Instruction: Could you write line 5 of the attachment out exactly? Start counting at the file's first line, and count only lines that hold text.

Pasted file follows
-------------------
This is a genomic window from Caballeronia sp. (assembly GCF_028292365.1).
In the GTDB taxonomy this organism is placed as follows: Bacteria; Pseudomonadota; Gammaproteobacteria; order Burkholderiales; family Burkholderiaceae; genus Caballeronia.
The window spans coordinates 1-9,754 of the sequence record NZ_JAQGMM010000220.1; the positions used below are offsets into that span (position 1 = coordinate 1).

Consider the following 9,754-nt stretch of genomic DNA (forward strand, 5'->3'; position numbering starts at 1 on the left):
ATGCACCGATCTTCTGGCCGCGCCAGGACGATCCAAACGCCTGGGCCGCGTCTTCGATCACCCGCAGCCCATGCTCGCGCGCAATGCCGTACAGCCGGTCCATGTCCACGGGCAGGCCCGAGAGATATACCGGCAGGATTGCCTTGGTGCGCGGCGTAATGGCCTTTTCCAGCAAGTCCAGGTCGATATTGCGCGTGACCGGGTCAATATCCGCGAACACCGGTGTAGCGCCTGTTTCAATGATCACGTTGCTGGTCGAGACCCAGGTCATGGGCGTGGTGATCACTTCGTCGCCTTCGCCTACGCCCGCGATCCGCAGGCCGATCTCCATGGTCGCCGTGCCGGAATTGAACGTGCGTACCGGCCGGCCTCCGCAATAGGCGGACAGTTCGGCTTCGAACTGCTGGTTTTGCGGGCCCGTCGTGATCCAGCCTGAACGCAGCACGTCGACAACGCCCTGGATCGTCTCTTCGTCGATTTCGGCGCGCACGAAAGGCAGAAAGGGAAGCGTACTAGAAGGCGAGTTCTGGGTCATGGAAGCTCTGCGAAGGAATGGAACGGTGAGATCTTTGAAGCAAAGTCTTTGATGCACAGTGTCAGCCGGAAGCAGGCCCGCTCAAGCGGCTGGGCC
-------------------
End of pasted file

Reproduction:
ATGCACCGATCTTCTGGCCGCGCCAGGACGATCCAAACGCCTGGGCCGCGTCTTCGATCACCCGCAGCCCATGCTCGCGCGCAATGCCGTACAGCCGGTCCATGTCCACGGGCAGGCCCGAGAGATATACCGGCAGGATTGCCTTGGTGCGCGGCGTAATGGCCTTTTCCAGCAAGTCCAGGTCGATATTGCGCGTGACCGGGTCAATATCCGCGAACACCGGTGTAGCGCCTGTTTCAATGATCACGTTGCTGGTCGAGACCCAGGTCATGGGCGTGGTGATCACTTCGTCGCCTTCGCCTACGCCCGCGATCCGCAGGCCGATCTCCATGGTCGCCGTGCCGGAATTGAACGTGCGTACCGGCCGGCCTCCGCAATAGGCGGACAGTTCGGCTTCGAACTGCTGGTTTTGCGGGCCCGTCGTGATCCAGCCTGAACGCAGCACGTCGACAACGCCCTGGATCGTCTCTTCGTCGATTTCGGCGCGCACGAAAGGCAGAAAGGGAAGCGTACTAGAAGGCGAGTTCTGGGTCATGGAAGCTCTGCGAAGGAATGGAACGGTGAGATCTTTGAAGCAAAGTCTTTGATGCACAGTGTCAGCCGGAAGCAGGCCCGCTCAAGCGGCTGGGCC